If you are interested in learning more about Christian Tantric Meditation, Atlanta area classes are being offered in the beautiful North Georgia Mountains. Registration is open now, visit our website for more information and to register on line.  The book Christian Tantric Meditation Guide is also available through Amazon.com and local bookstores.

Letting Go of Anxieties with Meditation

It was a day like any other day, dreary and oppressive with cold rain, and yet pregnant with possibility. Gary had been practicing Christian Tantric Meditation fairly regularly for almost a year, so he was well versed in the process, but lately he had been practicing less and less frequently.

cropped-20141025_163721_1.jpgHe knew the benefits, and he felt the consequences of not practicing creeping back into his life. Work was crazy, his wife and kids demanding, and he was drinking more than usual, which only meant 1 or 2 extra drinks on the weekend, but still, he could feel it. He was slipping away again, losing himself to the cares and demands of the world. He was also letting his temper go a little too far lately, feeling sorry for himself and blaming others for his growing sense of loneliness and lack of control.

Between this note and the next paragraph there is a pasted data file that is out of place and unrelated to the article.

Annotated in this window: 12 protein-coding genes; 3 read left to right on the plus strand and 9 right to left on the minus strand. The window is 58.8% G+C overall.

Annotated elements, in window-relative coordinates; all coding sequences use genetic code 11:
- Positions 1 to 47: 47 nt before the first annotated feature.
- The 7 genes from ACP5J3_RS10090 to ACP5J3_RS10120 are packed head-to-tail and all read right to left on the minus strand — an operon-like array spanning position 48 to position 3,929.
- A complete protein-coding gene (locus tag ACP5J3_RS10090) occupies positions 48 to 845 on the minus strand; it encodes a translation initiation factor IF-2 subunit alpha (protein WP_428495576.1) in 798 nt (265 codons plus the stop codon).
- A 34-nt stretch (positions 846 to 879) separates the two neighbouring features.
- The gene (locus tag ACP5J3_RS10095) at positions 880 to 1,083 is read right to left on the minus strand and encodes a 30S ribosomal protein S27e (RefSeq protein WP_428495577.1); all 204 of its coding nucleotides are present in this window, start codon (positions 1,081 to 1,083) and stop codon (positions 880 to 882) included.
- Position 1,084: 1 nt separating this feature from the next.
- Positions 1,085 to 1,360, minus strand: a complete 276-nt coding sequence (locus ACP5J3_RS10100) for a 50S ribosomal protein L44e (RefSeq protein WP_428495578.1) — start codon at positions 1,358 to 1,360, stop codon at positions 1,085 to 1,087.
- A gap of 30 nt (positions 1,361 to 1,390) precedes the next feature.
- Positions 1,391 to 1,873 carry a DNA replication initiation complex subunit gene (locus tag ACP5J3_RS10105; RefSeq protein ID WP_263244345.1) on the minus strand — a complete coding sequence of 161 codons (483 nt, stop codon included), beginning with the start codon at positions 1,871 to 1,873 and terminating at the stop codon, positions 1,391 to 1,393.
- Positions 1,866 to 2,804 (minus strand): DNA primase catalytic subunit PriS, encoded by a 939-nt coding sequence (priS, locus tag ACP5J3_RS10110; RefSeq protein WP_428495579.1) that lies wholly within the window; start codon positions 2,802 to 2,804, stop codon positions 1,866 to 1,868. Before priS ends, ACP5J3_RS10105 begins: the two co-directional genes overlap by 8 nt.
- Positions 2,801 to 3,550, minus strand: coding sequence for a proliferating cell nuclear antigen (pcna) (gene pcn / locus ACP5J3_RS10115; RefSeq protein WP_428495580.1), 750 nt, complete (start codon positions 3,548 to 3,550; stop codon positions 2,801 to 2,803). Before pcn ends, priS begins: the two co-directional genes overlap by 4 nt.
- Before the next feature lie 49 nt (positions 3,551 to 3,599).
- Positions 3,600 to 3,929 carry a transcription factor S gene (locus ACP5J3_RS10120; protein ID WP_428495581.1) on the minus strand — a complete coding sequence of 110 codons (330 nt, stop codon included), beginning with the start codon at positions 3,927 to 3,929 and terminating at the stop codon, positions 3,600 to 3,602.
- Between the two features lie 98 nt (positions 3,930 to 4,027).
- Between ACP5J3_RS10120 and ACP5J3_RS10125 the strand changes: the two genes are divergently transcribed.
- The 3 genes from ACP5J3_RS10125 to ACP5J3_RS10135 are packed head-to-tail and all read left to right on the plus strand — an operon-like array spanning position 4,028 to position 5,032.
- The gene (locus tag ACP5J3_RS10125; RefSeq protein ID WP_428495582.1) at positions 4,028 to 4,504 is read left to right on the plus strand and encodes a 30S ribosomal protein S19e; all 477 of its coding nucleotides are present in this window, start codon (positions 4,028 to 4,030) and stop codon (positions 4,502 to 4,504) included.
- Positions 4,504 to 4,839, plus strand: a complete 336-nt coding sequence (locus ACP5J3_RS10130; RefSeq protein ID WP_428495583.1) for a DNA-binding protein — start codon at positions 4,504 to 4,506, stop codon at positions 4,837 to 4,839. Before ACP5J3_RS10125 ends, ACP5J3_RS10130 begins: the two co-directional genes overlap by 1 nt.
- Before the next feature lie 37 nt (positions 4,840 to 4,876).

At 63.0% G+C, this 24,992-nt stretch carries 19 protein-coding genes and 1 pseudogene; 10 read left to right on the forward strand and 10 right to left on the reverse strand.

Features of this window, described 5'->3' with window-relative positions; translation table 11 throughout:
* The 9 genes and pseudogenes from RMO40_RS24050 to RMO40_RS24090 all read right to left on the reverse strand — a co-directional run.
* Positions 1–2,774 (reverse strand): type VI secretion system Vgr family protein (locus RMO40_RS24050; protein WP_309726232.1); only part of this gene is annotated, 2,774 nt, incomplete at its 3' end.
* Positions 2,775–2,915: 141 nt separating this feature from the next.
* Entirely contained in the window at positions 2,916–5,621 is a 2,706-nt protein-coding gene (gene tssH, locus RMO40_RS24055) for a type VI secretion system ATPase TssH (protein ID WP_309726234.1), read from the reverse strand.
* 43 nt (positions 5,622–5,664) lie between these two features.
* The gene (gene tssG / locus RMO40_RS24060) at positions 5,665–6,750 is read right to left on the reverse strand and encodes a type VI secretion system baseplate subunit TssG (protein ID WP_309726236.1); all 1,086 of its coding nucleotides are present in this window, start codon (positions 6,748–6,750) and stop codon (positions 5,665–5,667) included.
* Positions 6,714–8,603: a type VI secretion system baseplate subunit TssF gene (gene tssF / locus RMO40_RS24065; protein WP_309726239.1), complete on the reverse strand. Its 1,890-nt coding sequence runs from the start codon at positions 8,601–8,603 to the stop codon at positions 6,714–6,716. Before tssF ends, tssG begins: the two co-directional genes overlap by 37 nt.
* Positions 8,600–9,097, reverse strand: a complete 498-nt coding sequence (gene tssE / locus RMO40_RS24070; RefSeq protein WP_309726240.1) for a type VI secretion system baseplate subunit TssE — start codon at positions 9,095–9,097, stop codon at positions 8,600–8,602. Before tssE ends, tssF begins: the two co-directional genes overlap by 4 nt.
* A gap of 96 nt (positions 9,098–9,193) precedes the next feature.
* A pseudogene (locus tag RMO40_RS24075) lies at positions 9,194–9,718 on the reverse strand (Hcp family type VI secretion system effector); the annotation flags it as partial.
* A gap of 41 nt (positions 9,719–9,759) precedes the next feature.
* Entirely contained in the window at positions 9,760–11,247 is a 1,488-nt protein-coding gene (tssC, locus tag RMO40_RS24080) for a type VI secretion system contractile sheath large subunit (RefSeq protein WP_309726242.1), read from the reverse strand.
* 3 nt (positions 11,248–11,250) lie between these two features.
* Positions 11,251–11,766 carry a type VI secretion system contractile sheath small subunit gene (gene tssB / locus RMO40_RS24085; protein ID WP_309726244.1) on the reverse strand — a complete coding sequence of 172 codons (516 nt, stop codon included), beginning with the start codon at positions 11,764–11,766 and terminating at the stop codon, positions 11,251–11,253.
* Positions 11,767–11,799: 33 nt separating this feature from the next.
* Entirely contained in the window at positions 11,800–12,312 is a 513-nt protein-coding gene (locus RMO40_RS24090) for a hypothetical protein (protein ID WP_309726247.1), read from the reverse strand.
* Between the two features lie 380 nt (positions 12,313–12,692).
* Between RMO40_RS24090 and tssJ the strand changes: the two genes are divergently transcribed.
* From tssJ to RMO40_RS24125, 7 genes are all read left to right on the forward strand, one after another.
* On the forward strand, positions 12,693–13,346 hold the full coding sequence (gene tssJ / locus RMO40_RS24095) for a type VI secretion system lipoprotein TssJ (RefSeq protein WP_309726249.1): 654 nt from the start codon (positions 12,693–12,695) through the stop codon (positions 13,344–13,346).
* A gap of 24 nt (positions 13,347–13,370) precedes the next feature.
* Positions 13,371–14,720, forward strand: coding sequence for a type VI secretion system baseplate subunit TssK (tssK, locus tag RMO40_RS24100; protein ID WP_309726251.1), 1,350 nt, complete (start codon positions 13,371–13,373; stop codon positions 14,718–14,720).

“Lack of control” he thought to himself, smiling grimly. He remembered. He remembered the freedom and joy he felt when he truly surrendered his desires and attachments. Pushing himself, he remembered the love he felt when he surrendered his resentments and invited Christ into his heart. He remembered the feeling of hope and strength he felt when he surrendered his burdens and fears.

Motivated now, he placed his phone in “airplane mode” and retrieved the neglected cushions from closet. He had practiced in a chair for several months, but eventually purchased a meditation cushion set.  He sat on the cushions cross legged at first, noting his sense of imbalance with his knees in the air. Carefully, he folded his left foot against his right thigh, and then pulled his right heel into his right thigh. Once his right knee was somewhat locked in place, he shifted his right leg downward while lifting his right foot and resting it against his left calf.

His knees were now naturally extended to the floor, creating a satisfying 3 point weight distribution with his seat elevated on the cushions. He noted that his right foot was not crossing his left at the ankle, as that would result in a numb foot within five minutes.